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A-10 Wing Replacements Depend on Budget, Air Force Says

A U.S. Air Force A-10 Thunderbolt II departs after receiving fuel from a 340th Expeditionary Air Refueling Squadron KC-135 Stratotanker in support of Operation Inherent Resolve on Oct. 6, 2017. (U.S. Air Force photo/Michael Battles)
A U.S. Air Force A-10 Thunderbolt II departs after receiving fuel from a 340th Expeditionary Air Refueling Squadron KC-135 Stratotanker in support of Operation Inherent Resolve on Oct. 6, 2017. (U.S. Air Force photo/Michael Battles)

Whether the A-10 Thunderbolt II fleet gets new wings depends on the fiscal 2018 budget, the Air Force said Thursday.

New wings for the Cold War-era ground-attack plane -- known for its iconic gun designed to shred tanks and its tough titanium armor designed to take hits and keep flying -- remain in limbo.

According to a report from the Project on Government Oversight (POGO), Todd Mathes, the civilian program element manager for Air Combat Command, recently told a room of 100 individuals involved with the program that the wing replacement "was not going to happen."

In light of the report, the Air Force said no decision is final.

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"Pending approval of the FY18 appropriation, the Air Force plans to use the $103 million authorized in the FY18 [National Defense Authorization Act] to award a contract, establish a new wing production line and produce four additional A-10 wings, which is all that money funds," Air Force spokeswoman Ann Stefanek told Military.com.

"Establishing the production line will enable the Air Force to procure additional wings if the decision is made to do so in budgets beyond FY18," she said in a statement.

Stefanek added, "Statements by current ACC and Air Force leaders in support of retaining A-10 capability are a matter of record."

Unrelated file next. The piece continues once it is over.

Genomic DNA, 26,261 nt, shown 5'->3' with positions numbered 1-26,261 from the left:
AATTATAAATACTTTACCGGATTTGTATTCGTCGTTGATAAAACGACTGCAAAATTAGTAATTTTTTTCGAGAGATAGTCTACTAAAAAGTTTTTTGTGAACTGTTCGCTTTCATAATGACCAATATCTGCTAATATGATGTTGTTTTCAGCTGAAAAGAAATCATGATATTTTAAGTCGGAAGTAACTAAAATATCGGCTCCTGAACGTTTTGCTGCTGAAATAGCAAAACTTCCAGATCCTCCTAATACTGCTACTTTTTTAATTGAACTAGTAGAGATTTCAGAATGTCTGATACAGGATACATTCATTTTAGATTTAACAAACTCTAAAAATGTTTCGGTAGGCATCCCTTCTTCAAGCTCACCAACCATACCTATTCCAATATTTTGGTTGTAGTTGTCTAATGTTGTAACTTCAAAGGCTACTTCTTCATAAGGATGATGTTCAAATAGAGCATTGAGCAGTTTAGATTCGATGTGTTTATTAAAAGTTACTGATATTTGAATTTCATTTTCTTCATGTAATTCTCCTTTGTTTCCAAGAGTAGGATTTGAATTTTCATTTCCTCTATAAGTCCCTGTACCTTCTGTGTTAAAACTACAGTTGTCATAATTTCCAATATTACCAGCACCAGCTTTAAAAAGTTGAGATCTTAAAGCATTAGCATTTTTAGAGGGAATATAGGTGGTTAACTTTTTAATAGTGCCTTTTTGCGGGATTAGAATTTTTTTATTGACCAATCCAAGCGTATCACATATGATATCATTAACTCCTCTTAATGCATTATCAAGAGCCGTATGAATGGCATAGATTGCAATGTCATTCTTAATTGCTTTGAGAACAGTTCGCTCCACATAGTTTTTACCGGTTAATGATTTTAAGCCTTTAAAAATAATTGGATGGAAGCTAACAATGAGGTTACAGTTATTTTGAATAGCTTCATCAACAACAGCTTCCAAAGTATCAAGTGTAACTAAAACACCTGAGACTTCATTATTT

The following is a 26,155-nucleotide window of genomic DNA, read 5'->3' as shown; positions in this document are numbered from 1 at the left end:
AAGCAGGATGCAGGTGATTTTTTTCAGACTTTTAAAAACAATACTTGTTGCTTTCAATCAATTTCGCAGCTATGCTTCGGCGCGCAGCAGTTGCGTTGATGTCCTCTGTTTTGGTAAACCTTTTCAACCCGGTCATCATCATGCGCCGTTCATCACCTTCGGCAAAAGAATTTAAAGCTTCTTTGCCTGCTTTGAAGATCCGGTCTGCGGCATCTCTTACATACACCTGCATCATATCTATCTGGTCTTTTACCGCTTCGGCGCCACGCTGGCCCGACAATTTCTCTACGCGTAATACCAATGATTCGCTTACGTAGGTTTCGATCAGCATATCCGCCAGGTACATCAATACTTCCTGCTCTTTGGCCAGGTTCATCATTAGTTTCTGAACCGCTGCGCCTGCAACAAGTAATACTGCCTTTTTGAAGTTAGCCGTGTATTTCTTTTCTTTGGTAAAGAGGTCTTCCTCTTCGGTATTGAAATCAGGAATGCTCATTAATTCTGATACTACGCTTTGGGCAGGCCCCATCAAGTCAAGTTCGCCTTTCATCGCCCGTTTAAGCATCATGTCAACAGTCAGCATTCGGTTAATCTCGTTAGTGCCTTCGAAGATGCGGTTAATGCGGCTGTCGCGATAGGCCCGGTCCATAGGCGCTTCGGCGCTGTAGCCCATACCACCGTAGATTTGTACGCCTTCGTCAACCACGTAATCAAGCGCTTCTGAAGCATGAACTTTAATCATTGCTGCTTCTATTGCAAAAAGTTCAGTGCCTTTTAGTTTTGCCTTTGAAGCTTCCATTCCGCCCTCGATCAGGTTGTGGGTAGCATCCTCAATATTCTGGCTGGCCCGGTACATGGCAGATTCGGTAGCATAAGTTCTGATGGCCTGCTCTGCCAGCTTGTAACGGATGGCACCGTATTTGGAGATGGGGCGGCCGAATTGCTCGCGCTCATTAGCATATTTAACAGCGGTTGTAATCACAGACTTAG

The service has struggled with its message on how it plans to keep the fleet flying since the aircraft's retirement was delayed until at least 2022.

Facing financial pressure, the Air Force -- driven by spending caps known as sequestration -- made multiple attempts in recent years to retire the Warthog to save an estimated $4 billion over five years and to free up maintainers for the F-35 Joint Strike Fighter, the stealthy fifth-generation fighter jet designed to replace the A-10 and legacy fighters.

Congress deemed the move to retire the A-10 premature and quickly pushed back.

In 2016, then-Defense Secretary Ash Carter announced the A-10 retirement would be delayed until 2022 after lawmakers complained that losing the aircraft would deny the military a "valuable and effective" close-air support aircraft.

However, fiscal 2017 budget request documents showed the Air Force still planned to remove A-10 squadrons in increments between 2018 and 2022 to make room for F-35A Lightning II squadrons coming online.

The decision once again angered enthusiasts of the plane and lawmakers, such as Arizona Republicans Sen. John McCain, a former Navy pilot, and Rep. Martha McSally, who flew A-10s during her Air Force career.

It's been back-and-forth ever since.

"From my view and my experience, if we need that capability until a proven, tested replacement comes along, nine squadrons is the absolute minimum," McSally said during a House Armed Services Committee hearing in June.

Air Force officials have said the service can commit to maintaining wings for six of its nine A-10 combat squadrons through roughly 2030.

In September, Gen. Ellen Pawlikowski, commander of Air Force Materiel Command, told Defense News that if the A-10 fleet does not receive new wings before the service life of the current wings runs out, some squadrons will begin retiring.

Pawlikowski's comments came after the head of Air Combat Command, Gen. Mike Holmes said in an interview that reducing the number of squadrons is a possibility.

Holmes "explained that we currently only have funding to replace the wings of 173 A-10s," or roughly six squadrons, ACC spokeswoman Capt. Carrie Volpe told Military.com in June.

"Gen. Holmes didn't confirm that we are indeed retiring three A-10 squadrons," Volpe said in an email at the time. "The plan for how those wings will be specifically allocated to some or all of the squadrons has not been finalized."

This is -- and has been -- the Air Force's mantra for months: If there's money, it will get done.

-- Oriana Pawlyk can be reached at oriana.pawlyk@military.com. Follow her on Twitter at @Oriana0214.

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